9. MP-AKK

    MP-AKK Member

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    I have noticed that the French seem to soften up a bit if you speak German to them.
     
  10. stizzleomnibus

    stizzleomnibus Decisively Human

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    Well, aside from people lecturing you about how you talk funny despite it being your native language. Elitists!
     
  11. Defiance

    Defiance I vårens ljusa kvällar

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    Yeah London is great, one of my favourite cities along with Oslo, Bergen and Brussels.

    Oh Cthulhu Roma is horrible to be honest. It's way too overrated for the piece of rubbish it is. Please don't hate me you Italian forum users, but Roma was the closest to 3rd world I saw in Europe. Dirty streets and reckless drivers. The outer walls of the Coliseum are black from the smog of the cars. And Venecia, oh don't get me started. Just a big sewer that constantly smells bad, and €110 to ride the gondola. I'd like to go to Milano or Torino, I've heard those parts are nicer.

    Haha perhaps because France and Germany own the EU :p .

    Those bloody US Americans can't speak proper English!

    Hehe I've been told I speak English like a Norwegian, which is totally fine by me :) .
     
  12. La Rocque

    La Rocque I am that I am

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    F you, danny boy
    please tell me why you are always ragn' on the USA?
     
  13. Siren

    Siren Active Member

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    You obviously didn't visit Athens then. :p
     
  14. Maxim1110

    Maxim1110 Member

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    Oh I must honestly say I really love Rome. As for the reckless driving, that's typically Italian, or southern European for that matter. But I like that, it's fun watching it from the pavement. They actually do that on small winding roads in the southern Alps as well btw :lol: Venice is too expensive, that's true, but that's not so bad in Rome. If you look close enough, good food is everywhere, and it barely costs anything. You can get a good pizza for about 5 or 6 euros, try that in the Netherlands! But many places in Italy are dirty, that's true. Rome isn't the worst though, southern Italy is way worse I think, especially the larger cities like Napoli. I don't know what it is, but for some reason I feel quite comfortable being in Rome, more than in many other cities.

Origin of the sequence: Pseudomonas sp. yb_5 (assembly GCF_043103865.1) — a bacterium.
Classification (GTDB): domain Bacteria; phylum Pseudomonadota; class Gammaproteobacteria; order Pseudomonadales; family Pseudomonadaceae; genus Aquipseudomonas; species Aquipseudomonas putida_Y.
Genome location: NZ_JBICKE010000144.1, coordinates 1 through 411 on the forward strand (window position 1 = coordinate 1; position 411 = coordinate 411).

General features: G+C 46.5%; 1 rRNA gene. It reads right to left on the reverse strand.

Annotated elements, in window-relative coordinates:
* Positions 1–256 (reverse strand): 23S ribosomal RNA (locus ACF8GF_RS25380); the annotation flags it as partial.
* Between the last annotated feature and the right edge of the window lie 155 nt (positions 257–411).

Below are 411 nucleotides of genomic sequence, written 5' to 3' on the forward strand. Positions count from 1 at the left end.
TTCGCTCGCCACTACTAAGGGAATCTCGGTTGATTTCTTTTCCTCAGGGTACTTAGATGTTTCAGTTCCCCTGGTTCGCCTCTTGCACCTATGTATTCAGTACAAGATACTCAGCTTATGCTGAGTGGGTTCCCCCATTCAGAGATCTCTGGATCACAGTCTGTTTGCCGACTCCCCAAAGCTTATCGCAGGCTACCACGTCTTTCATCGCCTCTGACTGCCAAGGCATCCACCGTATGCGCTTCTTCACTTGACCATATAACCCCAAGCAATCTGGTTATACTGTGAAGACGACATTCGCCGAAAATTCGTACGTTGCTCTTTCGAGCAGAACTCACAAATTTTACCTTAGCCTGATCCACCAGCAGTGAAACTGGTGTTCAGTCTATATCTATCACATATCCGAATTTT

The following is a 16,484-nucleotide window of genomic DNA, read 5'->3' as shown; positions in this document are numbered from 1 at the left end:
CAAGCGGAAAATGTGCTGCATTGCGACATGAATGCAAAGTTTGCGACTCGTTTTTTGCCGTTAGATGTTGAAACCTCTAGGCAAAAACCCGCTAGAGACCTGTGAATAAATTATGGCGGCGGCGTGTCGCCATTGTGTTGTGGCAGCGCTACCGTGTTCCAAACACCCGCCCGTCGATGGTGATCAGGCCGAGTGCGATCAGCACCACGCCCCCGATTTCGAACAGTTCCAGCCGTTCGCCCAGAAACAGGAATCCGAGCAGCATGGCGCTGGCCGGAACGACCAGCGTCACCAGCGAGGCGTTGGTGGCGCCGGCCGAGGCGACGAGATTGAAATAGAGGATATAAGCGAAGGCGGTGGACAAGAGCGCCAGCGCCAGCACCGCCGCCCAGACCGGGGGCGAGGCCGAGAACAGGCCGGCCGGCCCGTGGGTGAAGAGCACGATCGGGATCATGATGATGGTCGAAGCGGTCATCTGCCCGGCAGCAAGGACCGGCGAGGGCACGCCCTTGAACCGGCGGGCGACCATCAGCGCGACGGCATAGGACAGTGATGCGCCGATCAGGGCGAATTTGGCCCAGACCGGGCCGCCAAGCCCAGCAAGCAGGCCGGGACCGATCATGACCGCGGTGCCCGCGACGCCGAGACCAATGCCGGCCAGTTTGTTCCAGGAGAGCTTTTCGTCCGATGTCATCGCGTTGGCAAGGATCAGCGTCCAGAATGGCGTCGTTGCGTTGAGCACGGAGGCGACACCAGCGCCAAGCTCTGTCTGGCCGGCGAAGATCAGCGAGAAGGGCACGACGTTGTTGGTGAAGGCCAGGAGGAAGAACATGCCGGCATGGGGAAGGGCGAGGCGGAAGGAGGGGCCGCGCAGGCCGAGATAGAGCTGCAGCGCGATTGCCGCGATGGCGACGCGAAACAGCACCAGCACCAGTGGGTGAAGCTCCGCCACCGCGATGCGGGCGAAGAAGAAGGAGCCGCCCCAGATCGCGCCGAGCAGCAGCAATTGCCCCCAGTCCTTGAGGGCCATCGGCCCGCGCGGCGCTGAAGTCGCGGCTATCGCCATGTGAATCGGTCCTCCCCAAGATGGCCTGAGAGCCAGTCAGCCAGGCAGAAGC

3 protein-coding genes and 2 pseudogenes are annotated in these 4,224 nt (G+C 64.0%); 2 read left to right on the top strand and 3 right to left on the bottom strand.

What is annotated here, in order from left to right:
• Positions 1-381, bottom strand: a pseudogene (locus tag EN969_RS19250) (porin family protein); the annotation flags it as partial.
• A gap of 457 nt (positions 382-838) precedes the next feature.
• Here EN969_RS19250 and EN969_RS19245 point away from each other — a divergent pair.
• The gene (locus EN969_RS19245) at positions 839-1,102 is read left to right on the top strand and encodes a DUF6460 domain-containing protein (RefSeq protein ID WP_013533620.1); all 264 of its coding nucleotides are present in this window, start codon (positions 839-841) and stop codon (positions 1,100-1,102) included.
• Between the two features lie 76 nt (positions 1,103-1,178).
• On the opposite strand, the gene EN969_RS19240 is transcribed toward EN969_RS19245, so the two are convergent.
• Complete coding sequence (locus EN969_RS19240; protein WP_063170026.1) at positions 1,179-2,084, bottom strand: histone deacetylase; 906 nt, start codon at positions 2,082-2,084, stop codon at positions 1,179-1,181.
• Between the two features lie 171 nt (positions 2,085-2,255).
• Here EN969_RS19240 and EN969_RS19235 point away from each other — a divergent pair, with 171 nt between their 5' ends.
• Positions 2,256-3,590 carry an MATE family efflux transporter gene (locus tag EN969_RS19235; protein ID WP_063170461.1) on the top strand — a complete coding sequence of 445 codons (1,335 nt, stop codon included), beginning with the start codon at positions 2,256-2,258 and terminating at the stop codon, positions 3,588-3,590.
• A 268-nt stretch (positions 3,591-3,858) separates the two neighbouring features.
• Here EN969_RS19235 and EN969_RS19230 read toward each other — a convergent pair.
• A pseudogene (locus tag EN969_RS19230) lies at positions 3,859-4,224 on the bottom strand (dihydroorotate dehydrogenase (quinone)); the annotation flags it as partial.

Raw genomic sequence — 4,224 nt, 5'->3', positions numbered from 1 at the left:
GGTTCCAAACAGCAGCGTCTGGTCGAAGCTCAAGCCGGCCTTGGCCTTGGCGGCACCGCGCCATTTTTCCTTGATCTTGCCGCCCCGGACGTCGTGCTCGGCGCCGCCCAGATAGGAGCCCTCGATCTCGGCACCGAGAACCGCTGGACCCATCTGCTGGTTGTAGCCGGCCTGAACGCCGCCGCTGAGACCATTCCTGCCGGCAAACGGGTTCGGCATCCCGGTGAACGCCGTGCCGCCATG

15. Defiance

    Defiance I vårens ljusa kvällar

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    Haha as a matter of fact I didn't :p . Did some fires start again or did I dream that? It's horrible, it's happening on a yearly basis.

    Yeah I didn't go to the destroyed-by-mafia south part of Italia, which everyone tells me is horrible.

    Good luck trying to find anything under 6£ in London, I think it's more expensive than Oslo.
     
  16. Siren

    Siren Active Member

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    Unfortunately you didn't dream that... I'm sick of hearing bad things on the news.
     
  17. rahvin

    rahvin keeper of the flame

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    Fun fact, the reckless driving is actually only specific to Northern/Central Italy. In the South they may drive carelessly in the sense that they don't bother paying attention to road signs and actually believe traffic lights are "guidelines" instead of rules, but drivers are laid back and prone to proceed slowly and yielding based on some unspoken gentlemen's agreement: they're generally in no hurry to get anywhere, and it shows.
     
  18. Defiance

    Defiance I vårens ljusa kvällar

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    Ah bollocks, that's not nice. It mustn't be a good time to be a Greek living in Greece. First the über crisis and über bailout, now more fires…; it all makes you feel really miserable.

    Hahaha priceless! :lol:
     
  19. Siren

    Siren Active Member

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    It's much worse than that. The crisis is not over at all, in fact the results are going to start showing in our pockets around September/October, and the big anger is expected to come to surface then. Plus everyone feels insecure cause we don't trust the government or the journalists anymore, and we keep living in the fear of a possible soon-to-come bankruptcy that noone is telling us about.
    And to top that, a couple days ago a journalist who was running the biggest anonymous news-blog in Greece was shot outside his home mafia-style (they emptied two guns on him), possibly because he had become annoying by opening his mouth too much and he was going to bring to light some scandal or something like that.

    Yay for Greece, the home of democracy, yay!
     
  20. Jolty

    Jolty Monochromatic Stains

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    So, jackdaws are super-cute, and I wish we had them in Canada. The end.